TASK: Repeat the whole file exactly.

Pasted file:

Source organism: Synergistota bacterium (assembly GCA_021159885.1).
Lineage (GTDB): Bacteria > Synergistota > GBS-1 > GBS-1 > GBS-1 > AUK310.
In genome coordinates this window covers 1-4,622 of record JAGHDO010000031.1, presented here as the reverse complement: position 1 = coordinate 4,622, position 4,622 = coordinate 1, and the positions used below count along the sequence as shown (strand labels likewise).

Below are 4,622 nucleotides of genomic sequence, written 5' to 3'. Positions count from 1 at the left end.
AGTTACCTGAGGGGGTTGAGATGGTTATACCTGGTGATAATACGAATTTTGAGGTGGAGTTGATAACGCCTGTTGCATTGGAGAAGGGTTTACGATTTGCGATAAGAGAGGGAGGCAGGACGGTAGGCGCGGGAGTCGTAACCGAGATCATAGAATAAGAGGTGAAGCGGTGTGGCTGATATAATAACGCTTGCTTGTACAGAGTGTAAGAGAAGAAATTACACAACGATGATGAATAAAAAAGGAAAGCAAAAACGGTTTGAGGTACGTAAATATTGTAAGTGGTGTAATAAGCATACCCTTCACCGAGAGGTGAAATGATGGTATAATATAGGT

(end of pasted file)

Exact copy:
Source organism: Synergistota bacterium (assembly GCA_021159885.1).
Lineage (GTDB): Bacteria > Synergistota > GBS-1 > GBS-1 > GBS-1 > AUK310.
In genome coordinates this window covers 1-4,622 of record JAGHDO010000031.1, presented here as the reverse complement: position 1 = coordinate 4,622, position 4,622 = coordinate 1, and the positions used below count along the sequence as shown (strand labels likewise).

Below are 4,622 nucleotides of genomic sequence, written 5' to 3'. Positions count from 1 at the left end.
AGTTACCTGAGGGGGTTGAGATGGTTATACCTGGTGATAATACGAATTTTGAGGTGGAGTTGATAACGCCTGTTGCATTGGAGAAGGGTTTACGATTTGCGATAAGAGAGGGAGGCAGGACGGTAGGCGCGGGAGTCGTAACCGAGATCATAGAATAAGAGGTGAAGCGGTGTGGCTGATATAATAACGCTTGCTTGTACAGAGTGTAAGAGAAGAAATTACACAACGATGATGAATAAAAAAGGAAAGCAAAAACGGTTTGAGGTACGTAAATATTGTAAGTGGTGTAATAAGCATACCCTTCACCGAGAGGTGAAATGATGGTATAATATAGGT